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Tags: Alleging fraud & misconduct · Costs agreements · duty to court · litigation ethics · Professional fees and disbursements · The suit for fees

Jury verdict overturned by VSCA because of insinuation in cross-examination without adequate factual foundation

September 10th, 2014 · No Comments

In Green v Emergency Services Telecommunications Authority [2014] VSCA 207, the Victorian Court of Appeal today overturned a jury’s verdict following a nine-day trial. There had been a miscarriage of justice occasioned by the manner in which the plaintiff was cross-examined by the defendant’s trial counsel.  He had made an allegation of recent invention involving […]

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Tags: Alleging fraud & misconduct · duties regarding witnesses · duty to court · Ethics · Evidence · litigation ethics

WASCA on the kind of recklessness in making statements which amounts to conduct warranting discipline

June 12th, 2014 · No Comments

Traditionally, the law of professional discipline has differed from the law of negligence in three profound ways.  First, its aim is the protection of the public (though the policy in favour of protecting the reputation of the profession grossly infects the purity of this proposition in most analyses).  Secondly, it is about personal wrongdoing.  Statute […]

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Tags: "question of law" · appeals · autrefois acquit · Discipline · Dishonesty · duties regarding witnesses · duty to court · Ethics · fraud · litigation ethics · negligence as disciplinary breach · procedure · prosecutorial failures · prosecutors' duties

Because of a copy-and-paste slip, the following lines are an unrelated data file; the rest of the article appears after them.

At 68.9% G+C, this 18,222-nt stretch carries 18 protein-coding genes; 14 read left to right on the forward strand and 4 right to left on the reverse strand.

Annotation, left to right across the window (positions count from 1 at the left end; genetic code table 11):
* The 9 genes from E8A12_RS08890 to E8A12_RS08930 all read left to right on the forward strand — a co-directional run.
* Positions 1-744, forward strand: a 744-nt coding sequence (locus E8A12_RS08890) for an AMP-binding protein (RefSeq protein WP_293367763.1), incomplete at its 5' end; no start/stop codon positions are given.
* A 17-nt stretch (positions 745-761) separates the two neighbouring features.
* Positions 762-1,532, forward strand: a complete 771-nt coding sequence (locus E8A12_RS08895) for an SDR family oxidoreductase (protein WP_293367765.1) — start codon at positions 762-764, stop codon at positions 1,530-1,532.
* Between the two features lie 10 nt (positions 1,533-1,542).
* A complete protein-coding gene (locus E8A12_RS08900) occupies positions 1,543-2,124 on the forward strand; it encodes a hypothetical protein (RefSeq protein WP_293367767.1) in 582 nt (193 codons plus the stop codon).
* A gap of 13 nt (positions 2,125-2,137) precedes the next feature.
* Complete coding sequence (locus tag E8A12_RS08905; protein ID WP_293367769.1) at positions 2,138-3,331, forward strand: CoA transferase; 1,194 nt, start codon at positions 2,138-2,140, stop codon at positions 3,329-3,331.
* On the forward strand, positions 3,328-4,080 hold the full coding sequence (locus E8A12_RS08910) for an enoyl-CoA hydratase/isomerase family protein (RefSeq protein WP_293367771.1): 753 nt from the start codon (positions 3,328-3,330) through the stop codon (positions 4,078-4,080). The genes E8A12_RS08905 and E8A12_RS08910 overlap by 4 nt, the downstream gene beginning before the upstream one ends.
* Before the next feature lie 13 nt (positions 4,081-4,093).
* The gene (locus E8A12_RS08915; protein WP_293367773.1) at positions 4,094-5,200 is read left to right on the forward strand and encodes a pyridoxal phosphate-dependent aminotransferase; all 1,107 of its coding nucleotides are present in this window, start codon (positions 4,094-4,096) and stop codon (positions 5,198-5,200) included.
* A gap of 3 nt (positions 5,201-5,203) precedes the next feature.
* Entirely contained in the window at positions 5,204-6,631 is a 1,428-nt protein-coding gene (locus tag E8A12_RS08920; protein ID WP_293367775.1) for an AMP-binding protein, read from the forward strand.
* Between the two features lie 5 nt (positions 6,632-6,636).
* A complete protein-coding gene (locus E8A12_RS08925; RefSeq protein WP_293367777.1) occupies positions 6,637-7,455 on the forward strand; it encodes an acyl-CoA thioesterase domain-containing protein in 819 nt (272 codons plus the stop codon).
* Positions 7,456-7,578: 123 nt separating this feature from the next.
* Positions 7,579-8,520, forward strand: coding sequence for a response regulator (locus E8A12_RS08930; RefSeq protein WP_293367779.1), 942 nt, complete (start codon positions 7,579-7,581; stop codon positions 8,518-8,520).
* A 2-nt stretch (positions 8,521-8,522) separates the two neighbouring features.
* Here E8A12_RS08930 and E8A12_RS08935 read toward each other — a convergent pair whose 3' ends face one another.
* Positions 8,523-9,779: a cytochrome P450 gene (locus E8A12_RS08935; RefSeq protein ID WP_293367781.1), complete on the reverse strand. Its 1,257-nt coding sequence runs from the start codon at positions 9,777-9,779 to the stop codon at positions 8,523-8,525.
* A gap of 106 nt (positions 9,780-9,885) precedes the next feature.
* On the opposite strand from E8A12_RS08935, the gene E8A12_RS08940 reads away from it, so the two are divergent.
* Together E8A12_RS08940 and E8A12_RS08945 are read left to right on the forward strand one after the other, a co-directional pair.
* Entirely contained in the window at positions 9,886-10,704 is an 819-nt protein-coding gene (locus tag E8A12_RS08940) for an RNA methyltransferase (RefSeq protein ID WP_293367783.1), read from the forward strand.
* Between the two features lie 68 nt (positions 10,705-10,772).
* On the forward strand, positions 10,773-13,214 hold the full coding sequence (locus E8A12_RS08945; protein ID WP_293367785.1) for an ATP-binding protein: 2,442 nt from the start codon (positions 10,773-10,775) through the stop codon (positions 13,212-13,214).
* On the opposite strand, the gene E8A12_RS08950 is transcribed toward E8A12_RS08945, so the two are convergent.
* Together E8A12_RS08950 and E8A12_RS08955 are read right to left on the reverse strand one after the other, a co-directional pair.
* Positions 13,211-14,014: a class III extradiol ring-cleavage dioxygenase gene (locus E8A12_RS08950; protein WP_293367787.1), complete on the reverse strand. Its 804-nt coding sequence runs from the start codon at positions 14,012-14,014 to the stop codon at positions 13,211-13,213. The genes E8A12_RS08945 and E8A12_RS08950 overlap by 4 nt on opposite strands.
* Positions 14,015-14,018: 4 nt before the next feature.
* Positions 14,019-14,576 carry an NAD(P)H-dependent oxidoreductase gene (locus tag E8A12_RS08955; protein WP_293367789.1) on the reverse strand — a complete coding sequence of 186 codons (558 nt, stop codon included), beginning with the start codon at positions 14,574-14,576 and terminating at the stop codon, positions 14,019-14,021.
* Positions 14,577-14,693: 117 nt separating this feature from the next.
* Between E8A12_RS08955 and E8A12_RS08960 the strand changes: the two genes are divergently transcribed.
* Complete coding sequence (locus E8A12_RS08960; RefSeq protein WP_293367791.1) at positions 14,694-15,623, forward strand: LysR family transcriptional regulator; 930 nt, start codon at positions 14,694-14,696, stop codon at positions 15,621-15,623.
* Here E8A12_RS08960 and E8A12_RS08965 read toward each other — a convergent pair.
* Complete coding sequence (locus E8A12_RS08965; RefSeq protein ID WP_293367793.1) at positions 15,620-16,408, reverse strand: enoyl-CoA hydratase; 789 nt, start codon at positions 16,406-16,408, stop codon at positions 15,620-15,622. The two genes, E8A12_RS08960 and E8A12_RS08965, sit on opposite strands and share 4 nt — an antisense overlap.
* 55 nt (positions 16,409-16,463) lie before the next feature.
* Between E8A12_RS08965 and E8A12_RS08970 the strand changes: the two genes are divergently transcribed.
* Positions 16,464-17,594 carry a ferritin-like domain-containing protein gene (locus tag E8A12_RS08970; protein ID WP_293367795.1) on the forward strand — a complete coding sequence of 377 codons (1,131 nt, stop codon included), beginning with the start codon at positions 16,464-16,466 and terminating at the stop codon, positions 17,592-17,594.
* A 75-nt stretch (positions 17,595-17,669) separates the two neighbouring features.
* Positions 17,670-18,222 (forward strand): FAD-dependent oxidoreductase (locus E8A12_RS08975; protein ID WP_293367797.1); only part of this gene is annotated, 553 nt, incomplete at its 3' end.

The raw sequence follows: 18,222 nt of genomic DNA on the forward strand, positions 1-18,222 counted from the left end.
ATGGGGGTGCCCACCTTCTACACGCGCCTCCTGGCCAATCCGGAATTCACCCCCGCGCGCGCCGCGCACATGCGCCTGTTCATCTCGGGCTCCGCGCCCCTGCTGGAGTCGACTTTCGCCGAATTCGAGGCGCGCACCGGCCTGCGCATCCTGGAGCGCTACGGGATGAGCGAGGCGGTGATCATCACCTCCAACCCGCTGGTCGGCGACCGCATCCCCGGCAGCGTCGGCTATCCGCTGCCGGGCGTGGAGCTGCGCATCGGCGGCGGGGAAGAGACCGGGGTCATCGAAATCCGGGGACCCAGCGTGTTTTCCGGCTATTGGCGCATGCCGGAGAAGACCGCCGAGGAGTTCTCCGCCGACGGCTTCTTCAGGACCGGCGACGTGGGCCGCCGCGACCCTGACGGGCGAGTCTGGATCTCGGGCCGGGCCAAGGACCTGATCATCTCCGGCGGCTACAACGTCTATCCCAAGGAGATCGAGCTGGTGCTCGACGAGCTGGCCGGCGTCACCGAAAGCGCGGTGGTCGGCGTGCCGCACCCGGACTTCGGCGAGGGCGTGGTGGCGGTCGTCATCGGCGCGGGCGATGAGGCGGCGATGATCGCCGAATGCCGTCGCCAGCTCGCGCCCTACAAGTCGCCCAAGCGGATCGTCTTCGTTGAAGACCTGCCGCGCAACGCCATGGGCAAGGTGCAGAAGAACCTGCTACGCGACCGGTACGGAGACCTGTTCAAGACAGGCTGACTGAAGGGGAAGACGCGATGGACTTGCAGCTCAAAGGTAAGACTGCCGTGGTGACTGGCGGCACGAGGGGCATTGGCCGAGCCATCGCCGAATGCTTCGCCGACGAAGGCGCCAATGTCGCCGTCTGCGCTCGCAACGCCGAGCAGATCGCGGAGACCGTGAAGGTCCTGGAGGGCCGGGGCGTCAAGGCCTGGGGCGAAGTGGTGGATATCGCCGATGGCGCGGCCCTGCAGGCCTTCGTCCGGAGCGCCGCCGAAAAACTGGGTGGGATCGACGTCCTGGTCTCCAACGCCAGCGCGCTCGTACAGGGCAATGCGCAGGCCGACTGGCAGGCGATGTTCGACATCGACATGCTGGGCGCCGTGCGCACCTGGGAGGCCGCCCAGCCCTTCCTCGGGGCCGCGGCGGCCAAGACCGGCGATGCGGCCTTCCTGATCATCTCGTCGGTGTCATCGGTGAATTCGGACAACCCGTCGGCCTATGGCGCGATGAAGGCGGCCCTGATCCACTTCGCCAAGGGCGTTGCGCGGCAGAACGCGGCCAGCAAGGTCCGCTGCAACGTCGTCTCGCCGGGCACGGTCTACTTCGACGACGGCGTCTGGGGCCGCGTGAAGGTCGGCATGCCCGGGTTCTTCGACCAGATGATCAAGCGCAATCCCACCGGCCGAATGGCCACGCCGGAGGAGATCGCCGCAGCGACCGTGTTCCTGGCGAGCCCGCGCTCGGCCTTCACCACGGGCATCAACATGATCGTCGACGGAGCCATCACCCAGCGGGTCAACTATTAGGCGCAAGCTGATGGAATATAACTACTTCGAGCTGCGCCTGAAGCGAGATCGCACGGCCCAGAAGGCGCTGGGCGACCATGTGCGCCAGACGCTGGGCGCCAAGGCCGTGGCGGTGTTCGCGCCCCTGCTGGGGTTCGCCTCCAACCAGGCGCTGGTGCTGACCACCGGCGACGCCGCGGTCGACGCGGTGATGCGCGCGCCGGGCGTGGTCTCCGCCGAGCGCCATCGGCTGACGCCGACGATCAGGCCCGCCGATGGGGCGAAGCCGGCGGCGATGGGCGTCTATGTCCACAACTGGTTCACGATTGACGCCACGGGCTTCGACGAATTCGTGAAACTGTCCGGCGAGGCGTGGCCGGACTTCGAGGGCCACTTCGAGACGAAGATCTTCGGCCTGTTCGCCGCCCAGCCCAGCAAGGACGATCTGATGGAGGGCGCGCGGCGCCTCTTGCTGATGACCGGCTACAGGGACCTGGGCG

Self-represented solicitor guilty of misconduct for breaching a rule expressed to regulate conduct when acting for a client

May 29th, 2014 · No Comments

A Western Australian disciplinary case, Legal Profession Complaints Committee v CSA [2014] WASAT 57 is interesting in a number of ways. A criminal lawyer was the manager of a strata corporation.  She owned two units and the complainant the third. The complainant affixed an airconditioner to a wall which impeded on a common area.  She […]

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Tags: Abuse of process · Briginshaw · Discipline · Dishonesty · duty to court · Evidence · jurisdiction · litigation ethics · Misconduct · procedure · The suit for fees

Preliminary discovery and the need to have an adequate factual foundation before pleading fraud

May 1st, 2014 · No Comments

As you will probably be sick by now of hearing, I suspect that the law relating to the need to have an adequate factual foundation before pleading fraud will be resorted to more frequently given the new prominence given to it by s. 18(d) of the Civil Procedure Act 2010, the Court of Appeal’s admonition […]

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Tags: Alleging fraud & misconduct · duty to court · litigation ethics

Section 18(d) of the Civil Procedure Act 2010 (Vic)

March 13th, 2014 · No Comments

Section 18(d) of the Civil Procedure Act 2010 requires litigants and their lawyers alike not to make claims in civil proceedings, or defend such claims, unless ‘on the factual and legal material available to [them] at the time of making the claims’ the claim or defence has ‘a proper basis’.  A court may make any […]

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Tags: Alleging fraud & misconduct · Civil Procedure Act 2010 (Vic) · Civil Procedure Acts · duty to court · litigation ethics